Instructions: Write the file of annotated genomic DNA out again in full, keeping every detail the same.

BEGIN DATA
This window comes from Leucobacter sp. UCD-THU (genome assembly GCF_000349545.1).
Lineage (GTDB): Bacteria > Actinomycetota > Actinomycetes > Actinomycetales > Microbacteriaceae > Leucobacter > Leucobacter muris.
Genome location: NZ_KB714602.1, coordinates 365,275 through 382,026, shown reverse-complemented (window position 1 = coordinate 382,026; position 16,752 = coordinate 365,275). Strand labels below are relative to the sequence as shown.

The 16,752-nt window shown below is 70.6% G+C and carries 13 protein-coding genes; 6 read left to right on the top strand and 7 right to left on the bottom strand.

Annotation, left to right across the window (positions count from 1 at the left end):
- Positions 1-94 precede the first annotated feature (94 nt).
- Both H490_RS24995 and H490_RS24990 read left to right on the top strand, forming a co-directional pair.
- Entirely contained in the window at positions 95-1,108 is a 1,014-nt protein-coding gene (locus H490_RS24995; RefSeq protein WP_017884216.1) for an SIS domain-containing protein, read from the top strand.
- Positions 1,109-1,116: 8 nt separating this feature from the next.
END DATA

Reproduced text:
This window comes from Leucobacter sp. UCD-THU (genome assembly GCF_000349545.1).
Lineage (GTDB): Bacteria > Actinomycetota > Actinomycetes > Actinomycetales > Microbacteriaceae > Leucobacter > Leucobacter muris.
Genome location: NZ_KB714602.1, coordinates 365,275 through 382,026, shown reverse-complemented (window position 1 = coordinate 382,026; position 16,752 = coordinate 365,275). Strand labels below are relative to the sequence as shown.

The 16,752-nt window shown below is 70.6% G+C and carries 13 protein-coding genes; 6 read left to right on the top strand and 7 right to left on the bottom strand.

Annotation, left to right across the window (positions count from 1 at the left end):
- Positions 1-94 precede the first annotated feature (94 nt).
- Both H490_RS24995 and H490_RS24990 read left to right on the top strand, forming a co-directional pair.
- Entirely contained in the window at positions 95-1,108 is a 1,014-nt protein-coding gene (locus H490_RS24995; RefSeq protein WP_017884216.1) for an SIS domain-containing protein, read from the top strand.
- Positions 1,109-1,116: 8 nt separating this feature from the next.